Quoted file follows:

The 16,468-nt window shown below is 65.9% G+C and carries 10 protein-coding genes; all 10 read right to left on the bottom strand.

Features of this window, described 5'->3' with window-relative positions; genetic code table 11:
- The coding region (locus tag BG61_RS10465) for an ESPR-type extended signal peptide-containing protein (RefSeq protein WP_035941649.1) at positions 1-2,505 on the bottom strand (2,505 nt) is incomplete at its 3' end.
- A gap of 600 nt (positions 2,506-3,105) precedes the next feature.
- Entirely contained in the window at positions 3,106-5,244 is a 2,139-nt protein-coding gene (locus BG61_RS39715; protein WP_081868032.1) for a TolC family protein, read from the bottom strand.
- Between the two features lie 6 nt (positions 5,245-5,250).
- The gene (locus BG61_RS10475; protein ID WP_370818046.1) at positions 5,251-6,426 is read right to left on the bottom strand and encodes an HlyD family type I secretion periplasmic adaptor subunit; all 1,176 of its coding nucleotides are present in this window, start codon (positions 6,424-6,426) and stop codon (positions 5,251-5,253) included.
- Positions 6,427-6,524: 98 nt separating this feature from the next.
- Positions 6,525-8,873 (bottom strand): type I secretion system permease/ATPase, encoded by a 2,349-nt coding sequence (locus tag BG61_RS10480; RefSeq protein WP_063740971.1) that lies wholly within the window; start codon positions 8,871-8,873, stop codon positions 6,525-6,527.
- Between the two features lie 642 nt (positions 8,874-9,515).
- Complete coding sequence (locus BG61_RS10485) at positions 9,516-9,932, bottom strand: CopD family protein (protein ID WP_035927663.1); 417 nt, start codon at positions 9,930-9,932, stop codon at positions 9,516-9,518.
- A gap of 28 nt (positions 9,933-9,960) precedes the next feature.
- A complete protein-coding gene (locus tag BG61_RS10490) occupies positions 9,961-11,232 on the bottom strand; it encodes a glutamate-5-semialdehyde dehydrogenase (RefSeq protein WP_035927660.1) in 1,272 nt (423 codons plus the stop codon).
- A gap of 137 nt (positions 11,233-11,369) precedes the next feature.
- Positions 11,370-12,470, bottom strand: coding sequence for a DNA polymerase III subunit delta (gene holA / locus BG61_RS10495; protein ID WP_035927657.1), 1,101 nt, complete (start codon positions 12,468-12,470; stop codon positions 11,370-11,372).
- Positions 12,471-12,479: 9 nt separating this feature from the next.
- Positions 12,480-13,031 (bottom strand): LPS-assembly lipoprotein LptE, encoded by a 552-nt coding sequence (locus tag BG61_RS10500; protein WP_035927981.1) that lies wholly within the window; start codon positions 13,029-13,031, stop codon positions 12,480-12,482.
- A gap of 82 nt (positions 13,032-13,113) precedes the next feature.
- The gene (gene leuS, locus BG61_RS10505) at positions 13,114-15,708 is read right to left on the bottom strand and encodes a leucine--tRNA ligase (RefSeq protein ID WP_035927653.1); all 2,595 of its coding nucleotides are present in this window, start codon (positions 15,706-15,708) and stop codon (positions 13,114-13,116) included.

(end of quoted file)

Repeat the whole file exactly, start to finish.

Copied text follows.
The 16,468-nt window shown below is 65.9% G+C and carries 10 protein-coding genes; all 10 read right to left on the bottom strand.

Features of this window, described 5'->3' with window-relative positions; genetic code table 11:
- The coding region (locus tag BG61_RS10465) for an ESPR-type extended signal peptide-containing protein (RefSeq protein WP_035941649.1) at positions 1-2,505 on the bottom strand (2,505 nt) is incomplete at its 3' end.
- A gap of 600 nt (positions 2,506-3,105) precedes the next feature.
- Entirely contained in the window at positions 3,106-5,244 is a 2,139-nt protein-coding gene (locus BG61_RS39715; protein WP_081868032.1) for a TolC family protein, read from the bottom strand.
- Between the two features lie 6 nt (positions 5,245-5,250).
- The gene (locus BG61_RS10475; protein ID WP_370818046.1) at positions 5,251-6,426 is read right to left on the bottom strand and encodes an HlyD family type I secretion periplasmic adaptor subunit; all 1,176 of its coding nucleotides are present in this window, start codon (positions 6,424-6,426) and stop codon (positions 5,251-5,253) included.
- Positions 6,427-6,524: 98 nt separating this feature from the next.
- Positions 6,525-8,873 (bottom strand): type I secretion system permease/ATPase, encoded by a 2,349-nt coding sequence (locus tag BG61_RS10480; RefSeq protein WP_063740971.1) that lies wholly within the window; start codon positions 8,871-8,873, stop codon positions 6,525-6,527.
- Between the two features lie 642 nt (positions 8,874-9,515).
- Complete coding sequence (locus BG61_RS10485) at positions 9,516-9,932, bottom strand: CopD family protein (protein ID WP_035927663.1); 417 nt, start codon at positions 9,930-9,932, stop codon at positions 9,516-9,518.
- A gap of 28 nt (positions 9,933-9,960) precedes the next feature.
- A complete protein-coding gene (locus tag BG61_RS10490) occupies positions 9,961-11,232 on the bottom strand; it encodes a glutamate-5-semialdehyde dehydrogenase (RefSeq protein WP_035927660.1) in 1,272 nt (423 codons plus the stop codon).
- A gap of 137 nt (positions 11,233-11,369) precedes the next feature.
- Positions 11,370-12,470, bottom strand: coding sequence for a DNA polymerase III subunit delta (gene holA / locus BG61_RS10495; protein ID WP_035927657.1), 1,101 nt, complete (start codon positions 12,468-12,470; stop codon positions 11,370-11,372).
- Positions 12,471-12,479: 9 nt separating this feature from the next.
- Positions 12,480-13,031 (bottom strand): LPS-assembly lipoprotein LptE, encoded by a 552-nt coding sequence (locus tag BG61_RS10500; protein WP_035927981.1) that lies wholly within the window; start codon positions 13,029-13,031, stop codon positions 12,480-12,482.
- A gap of 82 nt (positions 13,032-13,113) precedes the next feature.
- The gene (gene leuS, locus BG61_RS10505) at positions 13,114-15,708 is read right to left on the bottom strand and encodes a leucine--tRNA ligase (RefSeq protein ID WP_035927653.1); all 2,595 of its coding nucleotides are present in this window, start codon (positions 15,706-15,708) and stop codon (positions 13,114-13,116) included.